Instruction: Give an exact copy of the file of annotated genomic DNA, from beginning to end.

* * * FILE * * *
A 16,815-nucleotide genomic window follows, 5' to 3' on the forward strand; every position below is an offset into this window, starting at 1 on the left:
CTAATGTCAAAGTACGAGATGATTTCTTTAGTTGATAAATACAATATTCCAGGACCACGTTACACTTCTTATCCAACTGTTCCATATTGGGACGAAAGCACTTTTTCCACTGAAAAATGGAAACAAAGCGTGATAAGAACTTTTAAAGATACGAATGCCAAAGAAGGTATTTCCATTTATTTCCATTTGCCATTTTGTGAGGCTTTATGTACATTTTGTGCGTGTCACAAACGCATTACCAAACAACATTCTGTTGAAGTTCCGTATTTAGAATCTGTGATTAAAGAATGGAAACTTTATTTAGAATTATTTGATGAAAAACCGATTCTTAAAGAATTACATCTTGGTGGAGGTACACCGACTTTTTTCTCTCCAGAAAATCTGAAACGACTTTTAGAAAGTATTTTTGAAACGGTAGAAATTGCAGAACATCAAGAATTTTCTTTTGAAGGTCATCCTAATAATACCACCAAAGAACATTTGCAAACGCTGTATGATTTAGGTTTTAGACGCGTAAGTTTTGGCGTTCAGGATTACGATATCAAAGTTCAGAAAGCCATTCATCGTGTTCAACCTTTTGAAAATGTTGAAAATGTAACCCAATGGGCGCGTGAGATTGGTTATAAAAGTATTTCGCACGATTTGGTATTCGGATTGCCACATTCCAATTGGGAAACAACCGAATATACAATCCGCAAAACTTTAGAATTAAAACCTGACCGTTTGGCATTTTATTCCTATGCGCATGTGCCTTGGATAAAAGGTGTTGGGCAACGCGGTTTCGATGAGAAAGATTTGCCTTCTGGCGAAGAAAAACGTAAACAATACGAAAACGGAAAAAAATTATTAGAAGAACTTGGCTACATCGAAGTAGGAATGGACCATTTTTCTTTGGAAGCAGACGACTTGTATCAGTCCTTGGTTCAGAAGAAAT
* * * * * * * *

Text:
A 16,815-nucleotide genomic window follows, 5' to 3' on the forward strand; every position below is an offset into this window, starting at 1 on the left:
CTAATGTCAAAGTACGAGATGATTTCTTTAGTTGATAAATACAATATTCCAGGACCACGTTACACTTCTTATCCAACTGTTCCATATTGGGACGAAAGCACTTTTTCCACTGAAAAATGGAAACAAAGCGTGATAAGAACTTTTAAAGATACGAATGCCAAAGAAGGTATTTCCATTTATTTCCATTTGCCATTTTGTGAGGCTTTATGTACATTTTGTGCGTGTCACAAACGCATTACCAAACAACATTCTGTTGAAGTTCCGTATTTAGAATCTGTGATTAAAGAATGGAAACTTTATTTAGAATTATTTGATGAAAAACCGATTCTTAAAGAATTACATCTTGGTGGAGGTACACCGACTTTTTTCTCTCCAGAAAATCTGAAACGACTTTTAGAAAGTATTTTTGAAACGGTAGAAATTGCAGAACATCAAGAATTTTCTTTTGAAGGTCATCCTAATAATACCACCAAAGAACATTTGCAAACGCTGTATGATTTAGGTTTTAGACGCGTAAGTTTTGGCGTTCAGGATTACGATATCAAAGTTCAGAAAGCCATTCATCGTGTTCAACCTTTTGAAAATGTTGAAAATGTAACCCAATGGGCGCGTGAGATTGGTTATAAAAGTATTTCGCACGATTTGGTATTCGGATTGCCACATTCCAATTGGGAAACAACCGAATATACAATCCGCAAAACTTTAGAATTAAAACCTGACCGTTTGGCATTTTATTCCTATGCGCATGTGCCTTGGATAAAAGGTGTTGGGCAACGCGGTTTCGATGAGAAAGATTTGCCTTCTGGCGAAGAAAAACGTAAACAATACGAAAACGGAAAAAAATTATTAGAAGAACTTGGCTACATCGAAGTAGGAATGGACCATTTTTCTTTGGAAGCAGACGACTTGTATCAGTCCTTGGTTCAGAAGAAAT